Welcome to Little League® - Baseball, Softball and Challenger
Translate:

Partners & Offers

Active Ad All and Snuggle Ad BombPop Ad BBFactory Ad Chiquita Banana Dudley Easton Ad Eteamz Ad ilead177 Gatorade Honda Kelloggs Musco Ad New Era Oakley Russell Ad Sams Club SKLZ SBFactory Ad Spalding Subway
 > Little League Online > Media > Little League News Archive > Unknown Dates > Managing the Mindset: “True Little League Team” Responds to the Right Attitude

Managing the Mindset: “True Little League Team” Responds to the Right Attitude

Dalton Carriker, left, and his Warner Robins (Ga.) American Little League teammates looked to Manager Mickey Lay, right, and coach Mike Smith for guidance and advice on and off the baseball field on their way to the 2007 Little League Baseball World Series Championship.

WILLIAMSPORT, Pa. (Sept. 6, 2007) – Mickey Lay managed Warner Robins (Ga.) American Little League (WRALL) to the 2007 Little League Baseball World Series championship by meshing his own tenacity with tempered toughness and an appreciation for his players’ individual talents to forge a positive attitude on and off the field.

Mr. Lay and fellow WRALL coach Mike Smith nurtured their players by knowing when to push and when to praise.

“None of these kids have been forced to play,” Mr. Lay said. “This is a true Little League team, not a travel ball team that came into the league. These are local league players who were elected by the players who played against them. Every player, coach and manager in our league gets a vote and that is why winning the Little League World Series is so sweet. This is natural, not manufactured.”

In posting a 13-0 record on the road to the Southeast Region championship and berth in the World Series, Mr. Lay described his team as, “naturally loose.”

The eventual World Series champs were credited with being a good-hitting team and sound on defense, which Mr. Lay said, “sounds boring, but is the truth.” He also said the team’s tendency was to stay calm in most game situations.

Being loose and playing hard equaled confidence when the game was on the line. Dalton Carriker’s opposite-field solo home run in the bottom of the eighth inning to defeat Tokyo, Japan’s Kitasuna Little League, 3-2, for the World Series title was anything but boring, and about as tense a Little League moment as one could imagine.

“We went into every game the same as game one … to have fun,” Mr. Lay said. “If we hit the ball, run the bases and make outs, everything will work out in our favor.”

In World Series pool play, following a 9-4 win over the Northwest Region champions from Lake Oswego, Ore., WRALL had to regroup after losing, 10-2, to Hamilton, Ohio’s West Side Little League, the Great Lakes Region champions.

“These are not selfish kids,” Mr. Lay said. “They are self-sufficient, well-grounded and take care of each other. As a team, we hold our heads high, play hard, and believe good things will happen.”

In the team’s third game, an 8-1 win over the New England Region champions from Walpole, Mass., assured advancement out of pool play. In the single-elimination round, WRALL defeated the West Region winners from Chandler, Ariz., 16-6, and Lubbock (Texas) Western Little League, the Southwest Region champions, 5-2, en route to the United States championship.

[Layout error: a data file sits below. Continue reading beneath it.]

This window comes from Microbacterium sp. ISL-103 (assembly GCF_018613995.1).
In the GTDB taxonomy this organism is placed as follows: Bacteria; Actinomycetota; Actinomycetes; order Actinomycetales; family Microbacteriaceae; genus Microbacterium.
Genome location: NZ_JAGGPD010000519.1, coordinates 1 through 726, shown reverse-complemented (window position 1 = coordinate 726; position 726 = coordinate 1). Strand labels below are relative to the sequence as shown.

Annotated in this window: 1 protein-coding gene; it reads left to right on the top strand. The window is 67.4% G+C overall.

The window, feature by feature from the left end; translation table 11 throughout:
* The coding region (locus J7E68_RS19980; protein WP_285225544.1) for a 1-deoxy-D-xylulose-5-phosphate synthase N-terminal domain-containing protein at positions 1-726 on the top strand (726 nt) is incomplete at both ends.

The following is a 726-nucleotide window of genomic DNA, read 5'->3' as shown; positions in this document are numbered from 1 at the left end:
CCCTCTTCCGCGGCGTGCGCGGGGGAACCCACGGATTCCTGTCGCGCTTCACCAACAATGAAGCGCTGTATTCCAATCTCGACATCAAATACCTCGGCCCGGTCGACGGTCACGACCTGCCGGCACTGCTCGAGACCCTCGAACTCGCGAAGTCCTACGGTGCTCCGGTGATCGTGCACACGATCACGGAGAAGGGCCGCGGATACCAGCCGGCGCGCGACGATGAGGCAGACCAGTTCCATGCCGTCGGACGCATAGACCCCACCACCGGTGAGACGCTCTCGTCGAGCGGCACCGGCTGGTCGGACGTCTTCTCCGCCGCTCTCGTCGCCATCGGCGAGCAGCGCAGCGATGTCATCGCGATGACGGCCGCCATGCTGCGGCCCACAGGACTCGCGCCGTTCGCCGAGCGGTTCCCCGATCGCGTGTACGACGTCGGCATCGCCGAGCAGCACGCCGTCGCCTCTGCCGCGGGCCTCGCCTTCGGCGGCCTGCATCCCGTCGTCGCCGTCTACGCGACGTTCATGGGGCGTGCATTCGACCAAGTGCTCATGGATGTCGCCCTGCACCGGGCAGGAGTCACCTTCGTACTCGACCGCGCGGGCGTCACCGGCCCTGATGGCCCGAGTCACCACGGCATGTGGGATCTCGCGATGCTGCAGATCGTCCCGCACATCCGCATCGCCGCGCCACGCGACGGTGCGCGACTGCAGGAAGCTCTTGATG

Even as the games became more important, the team remained focused, which Mr. Lay admitted was a struggle at times.

“No matter what happened, I was going to be there for them because they had been there for each other this summer,” Mr. Lay said. “I have always told them to keep their heads high and keep moving forward.”

That simple message endeared the manager to his players and formed a bond that all Little League volunteers can aspire to.

After winning the World Series, Carriker, Keaton Allen, Zane Conlon and Kendall Scott all said they look upon Mr. Lay as a father figure because of his patience, willingness to keep Little League fun and support them in the good and bad times.

“He is a really good coach,” Carriker said. “He tells you what you’re doing wrong and makes you fix it, but he will be there for you if you ask.”

“Mickey is pretty much like a dad to me,” Allen said. “Give him time and he’ll do whatever he can for you. He is a very good coach and knows what he’s talking about.”

The mutual respect between friends was not lost on this team’s coach-player relationships. In fact, Mr. Lay said that sharing the variety of emotions he and the players experienced leading up to, and through the championship game, made winning even more special.

“I am honored to be associated with these young men,” Mr. Lay said. “There are only so many times that people come into your life, touch you emotionally and get into your heart.”

Members of the Warner Robins (Ga.) American Little League celebrate winning the 2007 Little League Baseball World Series Championship and also console players from the Toyko (Japan) Kitasuna Little League. The team from Warner Robins, Ga., won the World Series Championship game, 3-2, on a home run in the bottom of the eighth inning.